In early 1970, National Guardsmen were spotted walking from door to door in neighborhoods throughout the United States. They weren’t conducting a military operation or helping clean up after a natural disaster—they were delivering the mail in the midst of a postal strike that almost brought the United States to a halt.
The eight-day strike of some 150,000 letter carriers in 30 cities took the nation by surprise, but for many in the U.S. Postal Department (forerunner of today’s USPS) it was a long time coming.
At the time, pay raises for postal workers were almost unheard of: After 21 years on the job, noted The New York Times, a letter carrier would only earn $2,266 more than their starting salary. Though unionized, postal workers were forbidden from negotiating for pay raises due to cost of living. There was no chance to earn overtime, and many workers had to find a second job to make ends meet.
To top it off, life as a letter carrier was unforgiving. The work was physically demanding, and even experienced employees had no idea how many hours they would work. They waited in break rooms for long periods, hoping to be called for a few hours of delivering the mail. By 1970, their turnover rate was 23 percent.
Tensions boiled over when Congress proposed raising their own salaries by 41 percent in early 1970—but only offered postal employees a 5.4 percent raise. Furious letter carriers in New York called a meeting of the local branch of the National Association of Letter Carriers union on March 17, 1970 to demand a strike.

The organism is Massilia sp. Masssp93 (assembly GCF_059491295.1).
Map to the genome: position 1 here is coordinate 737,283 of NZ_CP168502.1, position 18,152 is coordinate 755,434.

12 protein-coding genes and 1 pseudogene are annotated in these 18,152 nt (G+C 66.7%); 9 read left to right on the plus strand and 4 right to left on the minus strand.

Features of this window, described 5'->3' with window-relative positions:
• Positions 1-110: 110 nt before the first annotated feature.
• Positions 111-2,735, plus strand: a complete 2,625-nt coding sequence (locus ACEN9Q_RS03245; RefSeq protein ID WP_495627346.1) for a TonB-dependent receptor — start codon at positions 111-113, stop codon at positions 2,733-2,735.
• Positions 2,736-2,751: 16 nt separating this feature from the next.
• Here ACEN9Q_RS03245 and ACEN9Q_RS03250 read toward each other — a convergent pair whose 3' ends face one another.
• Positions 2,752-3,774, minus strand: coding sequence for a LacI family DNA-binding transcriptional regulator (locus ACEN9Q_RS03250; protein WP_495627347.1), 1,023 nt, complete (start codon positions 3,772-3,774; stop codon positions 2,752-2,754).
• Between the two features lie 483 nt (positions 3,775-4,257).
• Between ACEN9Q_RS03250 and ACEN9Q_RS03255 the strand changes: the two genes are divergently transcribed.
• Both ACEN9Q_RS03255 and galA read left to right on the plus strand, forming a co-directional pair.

But the union refused to strike. Union leaders agreed there were legitimate problems, but pointed out that it was illegal for federal workers to strike. (It still is.) Members took a vote. It was close—1,555 for a strike, 1,055 against. However, a group of pro-strike workers led by Vincent Sombrotto defied their union and decided to stop work the next morning.
This “wildcat” strike—one that goes against the wishes of the union—meant that Sombrotto and his colleagues lacked official support for their actions. But they had many supporters elsewhere: other discontented letter carriers from coast to coast.
As letter carriers took to the streets of Manhattan and stopped delivering mail, others joined in. Thirty other cities’ workers walked out, too, and soon at least 150,000 letter carriers—over 200,000, by other counts, often members of other unions—walked off the job.
It was the largest ever walkout of federal employees, and its effects immediately rippled through the nation. At the time, notes the National Postal Museum, letter carriers handled 270 million pieces of mail a day. With no one to deliver them, documents critical to government, finance and other industries sat unprocessed in Postal Department handling facilities.
Letter carriers were just the tip of the iceberg. According to historian Philip F. Rubio, sympathetic bosses allowed some picketing postal workers to clock in and out before heading out to the picket lines and the strike “became a rank and file…revolt.”